With many small businesses expecting the coronavirus pandemic to impact revenue, some business owners are tuning in on strategies to keep their payroll costs from growing.
Automated payroll company OnPay surveyed business owners and managers, as well as general employees, to gauge how the small business community is adapting to the widespread changes sparked by the pandemic.
While a majority of respondents believe that business will recover and that normalcy is on the horizon, employees may very well be bringing home smaller paychecks in the interim.
Weighing the toll of the pandemic
When the survey was conducted in early June, only 12% of small businesses reported that work operations were normal. And although 62% of small business owners believed their companies would be operating normally by the end of the year, it’s little surprise that fewer predicted near-term revenue growth.
Among those surveyed, 43% expected to see an increase in annual revenue this year, marking a substantial drop from the 69% of business owners who expected annual revenue to grow last year.
In response to lower gross income expectations, companies are looking at ways to cut costs. Among those surveyed …
Half of small businesses (50%) said they had paused their hiring of new employees
More than a third (36%) reported a pause in performance-based promotions and/or salary increases
More than one-fourth (28%) said they had either delayed or eliminated their regular cost-of-living salary increases
Only 29% of the small businesses covered in the survey had kept their entire workforce since the pandemic began
Employees have continuing concerns
With all of the uncertainty unleashed by the COVID-19 crisis, many employees are understandably worried about job security. Throughout the pandemic, job stability and similar financial concerns have plagued workers of all income levels.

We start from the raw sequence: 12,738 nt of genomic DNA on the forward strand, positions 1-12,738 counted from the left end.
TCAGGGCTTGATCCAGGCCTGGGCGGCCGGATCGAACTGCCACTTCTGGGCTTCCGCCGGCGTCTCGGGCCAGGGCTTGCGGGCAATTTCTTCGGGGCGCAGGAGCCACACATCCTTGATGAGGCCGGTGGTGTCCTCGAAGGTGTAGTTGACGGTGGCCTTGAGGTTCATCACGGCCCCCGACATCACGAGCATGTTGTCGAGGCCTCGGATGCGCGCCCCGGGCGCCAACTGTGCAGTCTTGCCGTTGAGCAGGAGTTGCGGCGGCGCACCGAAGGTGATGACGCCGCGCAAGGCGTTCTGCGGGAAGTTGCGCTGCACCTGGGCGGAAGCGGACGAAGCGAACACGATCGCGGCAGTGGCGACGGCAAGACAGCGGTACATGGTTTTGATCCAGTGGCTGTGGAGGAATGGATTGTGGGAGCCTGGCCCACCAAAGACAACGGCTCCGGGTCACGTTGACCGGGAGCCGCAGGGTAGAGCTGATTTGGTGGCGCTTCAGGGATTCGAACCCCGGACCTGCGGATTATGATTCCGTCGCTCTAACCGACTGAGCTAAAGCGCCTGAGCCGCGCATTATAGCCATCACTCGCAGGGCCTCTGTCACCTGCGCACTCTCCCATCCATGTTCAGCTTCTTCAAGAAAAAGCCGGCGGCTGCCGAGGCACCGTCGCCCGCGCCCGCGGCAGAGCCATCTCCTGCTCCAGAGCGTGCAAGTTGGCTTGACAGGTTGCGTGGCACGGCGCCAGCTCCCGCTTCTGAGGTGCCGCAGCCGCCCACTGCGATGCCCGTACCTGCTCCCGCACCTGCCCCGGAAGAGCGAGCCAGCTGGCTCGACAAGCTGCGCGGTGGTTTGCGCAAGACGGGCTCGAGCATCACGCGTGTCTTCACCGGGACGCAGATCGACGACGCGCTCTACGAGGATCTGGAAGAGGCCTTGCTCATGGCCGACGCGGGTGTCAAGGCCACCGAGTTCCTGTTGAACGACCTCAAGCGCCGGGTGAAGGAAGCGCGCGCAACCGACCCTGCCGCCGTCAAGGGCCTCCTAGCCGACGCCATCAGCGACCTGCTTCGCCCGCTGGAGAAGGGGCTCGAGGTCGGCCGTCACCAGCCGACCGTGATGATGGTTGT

Results from this latest survey showed nearly half of employees were worried about being furloughed or laid off within the coming six months.
Their concerns may be well-founded. When asked how they and their fellow co-workers have fared throughout the pandemic, 54% of respondents said they or colleagues at their company were making less money due to a layoff, a furlough or other lost wages.
Despite the challenging environment small businesses find themselves in, both business owners and employees believe companies are dealing with the situation as best as they can.
A strong majority of employers (70%) said they believe they’ve taken good care of their employees since the pandemic started, and more than three-quarters of employees (78%) agreed.
For the most part, employee benefits have remained intact, according to the survey. Fewer than a quarter of small businesses have cut back on benefits like health insurance, for example. In fact, some companies have made policy changes to better protect their workers during the pandemic.
On top of that, businesses have helped employees reduce their risk of contracting COVID-19 by letting them work from home. Before the pandemic, 44% of small businesses had work-from-home policies for some or all employees. Now, nearly 65% of small business owners and managers said they will let employees work remotely, even after the outbreak ends.
Methodology: OnPay surveyed 1,058 managers and owners, along with 1,015 employees, of small businesses (those with 1 to 500 employees) June 2-9.